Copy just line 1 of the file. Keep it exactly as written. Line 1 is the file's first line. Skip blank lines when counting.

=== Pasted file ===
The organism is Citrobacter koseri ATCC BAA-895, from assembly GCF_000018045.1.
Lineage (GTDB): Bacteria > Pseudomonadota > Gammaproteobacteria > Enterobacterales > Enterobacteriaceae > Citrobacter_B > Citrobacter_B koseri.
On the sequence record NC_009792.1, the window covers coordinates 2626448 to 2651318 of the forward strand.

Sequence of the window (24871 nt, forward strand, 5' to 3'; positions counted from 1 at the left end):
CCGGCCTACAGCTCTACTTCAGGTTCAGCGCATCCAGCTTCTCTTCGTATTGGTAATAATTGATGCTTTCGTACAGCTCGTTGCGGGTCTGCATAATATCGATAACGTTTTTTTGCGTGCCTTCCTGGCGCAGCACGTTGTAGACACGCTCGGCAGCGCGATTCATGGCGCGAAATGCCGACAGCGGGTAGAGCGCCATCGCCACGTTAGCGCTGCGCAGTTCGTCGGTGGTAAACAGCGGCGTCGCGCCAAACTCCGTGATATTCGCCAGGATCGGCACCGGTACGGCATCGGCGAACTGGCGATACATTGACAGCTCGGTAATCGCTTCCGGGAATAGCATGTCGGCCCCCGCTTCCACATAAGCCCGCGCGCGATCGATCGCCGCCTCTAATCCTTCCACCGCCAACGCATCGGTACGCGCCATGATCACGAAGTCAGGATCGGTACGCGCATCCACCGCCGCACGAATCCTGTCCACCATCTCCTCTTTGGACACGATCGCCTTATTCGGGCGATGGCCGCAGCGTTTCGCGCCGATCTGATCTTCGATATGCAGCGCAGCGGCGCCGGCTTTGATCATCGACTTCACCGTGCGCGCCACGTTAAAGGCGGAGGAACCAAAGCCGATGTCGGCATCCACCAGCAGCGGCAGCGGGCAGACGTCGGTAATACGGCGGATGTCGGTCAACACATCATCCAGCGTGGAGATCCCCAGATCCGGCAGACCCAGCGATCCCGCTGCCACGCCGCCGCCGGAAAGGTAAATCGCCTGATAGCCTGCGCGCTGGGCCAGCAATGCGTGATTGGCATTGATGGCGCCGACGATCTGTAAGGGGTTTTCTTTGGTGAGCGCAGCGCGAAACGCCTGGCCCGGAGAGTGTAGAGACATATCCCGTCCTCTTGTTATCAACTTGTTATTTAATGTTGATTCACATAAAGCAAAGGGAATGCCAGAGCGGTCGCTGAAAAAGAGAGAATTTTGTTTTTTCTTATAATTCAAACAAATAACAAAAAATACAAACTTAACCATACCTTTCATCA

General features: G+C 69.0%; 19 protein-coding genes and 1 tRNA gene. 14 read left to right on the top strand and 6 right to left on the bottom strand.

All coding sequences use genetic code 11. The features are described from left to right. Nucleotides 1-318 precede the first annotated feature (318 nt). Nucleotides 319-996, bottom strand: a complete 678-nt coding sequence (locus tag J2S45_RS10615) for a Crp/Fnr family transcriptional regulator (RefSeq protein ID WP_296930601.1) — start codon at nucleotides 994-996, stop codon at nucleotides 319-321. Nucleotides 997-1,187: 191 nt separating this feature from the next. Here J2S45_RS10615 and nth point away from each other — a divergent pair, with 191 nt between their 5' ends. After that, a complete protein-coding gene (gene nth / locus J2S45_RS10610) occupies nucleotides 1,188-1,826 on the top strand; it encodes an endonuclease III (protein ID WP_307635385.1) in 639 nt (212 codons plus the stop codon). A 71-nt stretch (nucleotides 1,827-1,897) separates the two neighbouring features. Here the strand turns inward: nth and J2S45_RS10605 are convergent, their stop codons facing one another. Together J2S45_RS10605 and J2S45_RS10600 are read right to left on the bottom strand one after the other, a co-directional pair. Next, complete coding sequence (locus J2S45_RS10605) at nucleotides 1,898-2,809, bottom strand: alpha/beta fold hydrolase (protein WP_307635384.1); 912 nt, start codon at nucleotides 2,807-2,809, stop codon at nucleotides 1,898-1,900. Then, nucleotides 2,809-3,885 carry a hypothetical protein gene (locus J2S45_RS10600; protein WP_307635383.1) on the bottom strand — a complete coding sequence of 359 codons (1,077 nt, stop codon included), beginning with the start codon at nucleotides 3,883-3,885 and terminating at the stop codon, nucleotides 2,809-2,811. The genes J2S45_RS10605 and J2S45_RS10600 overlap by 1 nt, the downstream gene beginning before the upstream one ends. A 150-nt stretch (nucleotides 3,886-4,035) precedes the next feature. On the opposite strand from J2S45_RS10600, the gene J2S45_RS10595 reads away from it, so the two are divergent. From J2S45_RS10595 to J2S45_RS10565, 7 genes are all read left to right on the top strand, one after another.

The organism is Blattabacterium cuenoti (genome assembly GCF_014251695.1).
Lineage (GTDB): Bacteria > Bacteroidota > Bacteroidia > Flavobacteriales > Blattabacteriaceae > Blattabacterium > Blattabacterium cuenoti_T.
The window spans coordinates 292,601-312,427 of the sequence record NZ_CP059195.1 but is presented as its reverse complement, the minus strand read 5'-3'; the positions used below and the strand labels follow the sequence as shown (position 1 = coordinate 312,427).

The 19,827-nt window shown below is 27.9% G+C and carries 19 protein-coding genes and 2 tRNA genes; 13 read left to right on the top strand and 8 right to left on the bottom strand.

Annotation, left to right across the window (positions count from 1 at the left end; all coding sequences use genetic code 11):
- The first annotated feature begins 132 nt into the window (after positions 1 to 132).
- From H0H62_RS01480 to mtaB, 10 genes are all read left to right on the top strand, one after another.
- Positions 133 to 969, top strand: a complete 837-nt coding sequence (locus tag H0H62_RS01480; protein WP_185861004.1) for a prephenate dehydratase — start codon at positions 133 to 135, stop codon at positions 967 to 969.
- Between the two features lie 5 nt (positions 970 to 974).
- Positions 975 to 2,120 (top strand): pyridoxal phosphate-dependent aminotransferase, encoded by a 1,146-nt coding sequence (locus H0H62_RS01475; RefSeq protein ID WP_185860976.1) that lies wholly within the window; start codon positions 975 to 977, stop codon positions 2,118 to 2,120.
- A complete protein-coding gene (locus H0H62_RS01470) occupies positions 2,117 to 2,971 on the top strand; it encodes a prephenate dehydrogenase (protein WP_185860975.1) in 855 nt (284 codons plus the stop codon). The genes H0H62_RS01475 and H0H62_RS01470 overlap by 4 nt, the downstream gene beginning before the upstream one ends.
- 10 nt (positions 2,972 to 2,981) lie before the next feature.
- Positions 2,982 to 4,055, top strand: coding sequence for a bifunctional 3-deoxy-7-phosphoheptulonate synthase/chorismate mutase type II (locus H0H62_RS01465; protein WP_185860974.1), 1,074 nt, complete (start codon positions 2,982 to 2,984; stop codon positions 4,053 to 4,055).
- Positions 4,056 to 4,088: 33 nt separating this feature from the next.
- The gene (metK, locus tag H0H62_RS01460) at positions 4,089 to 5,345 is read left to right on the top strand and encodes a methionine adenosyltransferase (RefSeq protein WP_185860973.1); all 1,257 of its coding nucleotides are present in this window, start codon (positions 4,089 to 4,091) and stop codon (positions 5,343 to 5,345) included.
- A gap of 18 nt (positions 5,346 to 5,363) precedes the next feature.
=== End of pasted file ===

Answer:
The organism is Citrobacter koseri ATCC BAA-895, from assembly GCF_000018045.1.